The researchers said that to allow it inside the human body, parts of the millirobot, such as the magnetic particles, first have to be modified to ensure that they are biocompatible, biodegradable and non-toxic. Moreover, its size at 4 mm long by 1 mm width is relatively “large” for such purposes, so it still has to be further downscaled to at least 8 micrometres, the approximate size of a human capillary.


In other news, breakthrough options for cardiac patients will soon be within reach with new soft robots targeted to assist in heart treatment.

One such robot has been developed by Harvard University and Boston Children’s Hospital researchers. It fits around the heart and helps it beat, in sync with a beating heart, augmenting cardiovascular functions weakened by heart failure. It also does not directly contact blood, and thus, reduces the risk of clotting and eliminates the need for a patient to take potentially dangerous blood thinner medications. The device may one day be able to bridge a patient to transplant or help in cardiac rehabilitation and recovery, the researchers stated.


The SEAS and Wyss Institute engineers collaborated with surgeons at Boston Children’s Hospital to develop the device and determine the best ways to implant and test it on animal models. Accordingly, more research needs to be done before the sleeve can be implanted in humans.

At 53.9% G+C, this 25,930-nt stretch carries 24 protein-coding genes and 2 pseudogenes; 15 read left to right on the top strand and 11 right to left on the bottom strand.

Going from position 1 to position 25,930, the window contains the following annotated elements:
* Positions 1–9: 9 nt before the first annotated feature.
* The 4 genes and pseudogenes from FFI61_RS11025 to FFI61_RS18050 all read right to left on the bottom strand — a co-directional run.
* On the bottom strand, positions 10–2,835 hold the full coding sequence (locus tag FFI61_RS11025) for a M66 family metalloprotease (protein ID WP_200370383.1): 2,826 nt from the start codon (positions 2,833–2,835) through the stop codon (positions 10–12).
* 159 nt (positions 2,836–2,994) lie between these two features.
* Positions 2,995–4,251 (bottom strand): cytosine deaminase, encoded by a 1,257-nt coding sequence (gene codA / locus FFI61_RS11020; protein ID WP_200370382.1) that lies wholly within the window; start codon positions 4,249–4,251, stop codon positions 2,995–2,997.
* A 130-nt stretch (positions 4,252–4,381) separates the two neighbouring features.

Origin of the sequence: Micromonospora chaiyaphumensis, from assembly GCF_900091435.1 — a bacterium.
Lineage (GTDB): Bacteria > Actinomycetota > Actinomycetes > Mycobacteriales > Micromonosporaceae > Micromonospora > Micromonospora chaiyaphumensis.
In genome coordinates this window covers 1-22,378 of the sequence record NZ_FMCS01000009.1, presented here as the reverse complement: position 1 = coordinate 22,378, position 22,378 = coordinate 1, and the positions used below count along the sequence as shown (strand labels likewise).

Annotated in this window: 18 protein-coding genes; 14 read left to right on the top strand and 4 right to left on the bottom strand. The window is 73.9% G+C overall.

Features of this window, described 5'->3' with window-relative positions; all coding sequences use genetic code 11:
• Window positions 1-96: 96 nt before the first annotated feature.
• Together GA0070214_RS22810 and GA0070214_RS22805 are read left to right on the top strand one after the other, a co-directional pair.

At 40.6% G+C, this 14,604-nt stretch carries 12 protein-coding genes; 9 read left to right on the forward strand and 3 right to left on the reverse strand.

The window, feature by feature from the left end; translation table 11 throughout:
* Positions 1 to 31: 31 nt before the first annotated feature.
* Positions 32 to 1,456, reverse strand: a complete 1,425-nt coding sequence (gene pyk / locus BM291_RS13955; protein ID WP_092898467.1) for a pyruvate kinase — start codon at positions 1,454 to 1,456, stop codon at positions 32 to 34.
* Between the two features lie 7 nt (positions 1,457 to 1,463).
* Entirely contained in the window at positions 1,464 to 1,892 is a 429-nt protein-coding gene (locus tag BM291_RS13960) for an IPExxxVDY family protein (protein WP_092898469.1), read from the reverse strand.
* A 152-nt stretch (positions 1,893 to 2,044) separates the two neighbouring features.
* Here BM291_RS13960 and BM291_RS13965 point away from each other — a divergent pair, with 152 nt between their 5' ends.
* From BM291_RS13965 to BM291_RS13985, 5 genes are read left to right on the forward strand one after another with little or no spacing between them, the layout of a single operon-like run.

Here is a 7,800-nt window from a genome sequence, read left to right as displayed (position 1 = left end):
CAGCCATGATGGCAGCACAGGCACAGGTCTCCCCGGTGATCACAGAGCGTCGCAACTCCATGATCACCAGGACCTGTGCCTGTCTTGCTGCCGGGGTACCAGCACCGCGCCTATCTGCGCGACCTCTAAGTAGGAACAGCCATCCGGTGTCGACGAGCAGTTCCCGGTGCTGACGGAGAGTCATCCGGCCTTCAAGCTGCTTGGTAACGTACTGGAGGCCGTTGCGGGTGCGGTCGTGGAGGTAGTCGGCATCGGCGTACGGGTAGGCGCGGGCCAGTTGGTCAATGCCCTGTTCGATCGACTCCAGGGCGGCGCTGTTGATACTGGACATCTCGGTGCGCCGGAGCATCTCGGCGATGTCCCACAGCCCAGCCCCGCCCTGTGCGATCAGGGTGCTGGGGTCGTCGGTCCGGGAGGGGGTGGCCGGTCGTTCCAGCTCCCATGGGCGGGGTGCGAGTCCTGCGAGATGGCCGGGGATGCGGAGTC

Touchy-feely robot assistants

A soft robot that can pick up, manipulate and sense objects is the brainchild of a team of engineers at the University of California San Diego. The robotic gripper’s fingers are constructed of soft flexible pneumatic chambers, which move when air pressure is applied. Each finger is also covered with a smart sensing skin that is made of LSR embedded with carbon nanotube sensors.


The sensors gather data of the object it is coming in contact with or is manipulating, with information relayed to a control board, which processes the information to create a 3D model of that object. The team is enhancing the features of the gripper, such as its capability to identify the objects it is manipulating.

The grippers can advance the touching capability of current robots, making them more sensitive and more efficient in gathering information in their surroundings.

Advancements are also underway to utilise grippers as assisting devices in a range of sectors – from medical and research to carpentry and agriculture.

One such example comes from scientists at the University of Plymouth who are developing a robot that could assist fruit and vegetable growers in harvesting crops. The GummiArm “can vary its stiffness by co-contracting its rubbery tendons, and is quite robust to impacts in the relaxed state. A broken piece can be redesigned, reprinted, and assembled in minutes via 3D printing”

Under the hood of the £10million-funded Automated Brassica harvesting in Cornwall (ABC) project, the tiny mobile robots are fitted with cameras as well as sensors in its gripper to assist in generating real-time 3D models of the crop by assessing the “information” it assimilates, allowing it to recognise which parts to collect and which to leave.

With such robots recording images and touch-data from all over a field in real-time, they also bring the possibility of gathering information that could be used in a variety of ways, potentially extending their application to beyond harvesting season.

In the coming years, and as R&D in soft robotics advances, it is expected that more of these soft, tiny helpers will make their way into laboratories, theatre tables, and industrial floors taking on gargantuan tasks to make human lives better.